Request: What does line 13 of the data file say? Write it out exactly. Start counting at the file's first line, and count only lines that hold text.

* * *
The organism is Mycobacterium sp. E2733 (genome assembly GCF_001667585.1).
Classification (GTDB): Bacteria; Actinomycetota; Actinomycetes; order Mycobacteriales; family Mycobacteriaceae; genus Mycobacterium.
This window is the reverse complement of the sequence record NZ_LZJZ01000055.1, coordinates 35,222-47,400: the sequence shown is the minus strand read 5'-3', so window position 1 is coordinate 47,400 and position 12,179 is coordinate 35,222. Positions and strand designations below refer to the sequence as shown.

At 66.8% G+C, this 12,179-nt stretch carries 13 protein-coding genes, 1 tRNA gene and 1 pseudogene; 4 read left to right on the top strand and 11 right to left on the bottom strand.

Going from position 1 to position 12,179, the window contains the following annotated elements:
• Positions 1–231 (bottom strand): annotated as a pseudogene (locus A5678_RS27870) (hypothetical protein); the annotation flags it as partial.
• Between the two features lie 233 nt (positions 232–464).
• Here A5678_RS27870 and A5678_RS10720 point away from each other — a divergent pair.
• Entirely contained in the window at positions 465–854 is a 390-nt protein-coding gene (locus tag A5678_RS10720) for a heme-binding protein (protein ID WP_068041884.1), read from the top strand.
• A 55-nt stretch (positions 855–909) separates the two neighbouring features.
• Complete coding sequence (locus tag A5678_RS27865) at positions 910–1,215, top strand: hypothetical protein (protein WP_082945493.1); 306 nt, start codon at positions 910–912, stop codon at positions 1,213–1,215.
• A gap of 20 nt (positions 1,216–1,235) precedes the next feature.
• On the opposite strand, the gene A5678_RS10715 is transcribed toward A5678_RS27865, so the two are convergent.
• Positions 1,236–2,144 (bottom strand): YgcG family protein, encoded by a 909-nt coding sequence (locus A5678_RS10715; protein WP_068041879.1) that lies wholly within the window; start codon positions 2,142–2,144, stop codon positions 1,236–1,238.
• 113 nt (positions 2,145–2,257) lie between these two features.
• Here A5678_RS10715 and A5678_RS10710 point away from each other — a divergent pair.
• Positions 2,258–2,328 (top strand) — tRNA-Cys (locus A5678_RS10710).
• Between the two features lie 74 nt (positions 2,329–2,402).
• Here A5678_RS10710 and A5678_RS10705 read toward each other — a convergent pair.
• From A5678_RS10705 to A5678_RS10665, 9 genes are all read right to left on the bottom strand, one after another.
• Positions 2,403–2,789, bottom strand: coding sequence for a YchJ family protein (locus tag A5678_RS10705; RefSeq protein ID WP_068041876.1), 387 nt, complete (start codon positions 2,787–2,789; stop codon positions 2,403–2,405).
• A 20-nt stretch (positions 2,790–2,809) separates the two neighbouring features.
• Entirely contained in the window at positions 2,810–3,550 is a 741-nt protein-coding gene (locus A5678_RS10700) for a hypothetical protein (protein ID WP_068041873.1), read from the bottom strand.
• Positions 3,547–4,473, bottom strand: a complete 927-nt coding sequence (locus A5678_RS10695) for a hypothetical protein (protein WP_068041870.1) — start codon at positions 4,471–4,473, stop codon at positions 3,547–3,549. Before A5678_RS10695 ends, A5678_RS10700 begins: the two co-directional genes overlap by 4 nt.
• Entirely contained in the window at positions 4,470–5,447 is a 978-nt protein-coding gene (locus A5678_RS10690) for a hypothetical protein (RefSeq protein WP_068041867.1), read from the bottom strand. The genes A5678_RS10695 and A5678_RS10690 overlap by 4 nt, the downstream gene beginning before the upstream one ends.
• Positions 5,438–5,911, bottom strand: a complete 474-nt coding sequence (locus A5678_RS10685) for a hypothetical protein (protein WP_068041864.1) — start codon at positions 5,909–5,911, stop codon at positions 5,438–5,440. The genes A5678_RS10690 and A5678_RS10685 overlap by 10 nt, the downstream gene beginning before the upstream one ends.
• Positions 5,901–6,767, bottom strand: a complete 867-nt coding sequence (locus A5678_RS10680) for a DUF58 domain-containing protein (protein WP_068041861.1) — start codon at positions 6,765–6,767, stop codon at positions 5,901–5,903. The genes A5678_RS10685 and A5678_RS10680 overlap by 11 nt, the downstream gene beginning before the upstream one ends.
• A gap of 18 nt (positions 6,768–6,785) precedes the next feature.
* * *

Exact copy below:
• On the opposite strand, the gene A5678_RS10715 is transcribed toward A5678_RS27865, so the two are convergent.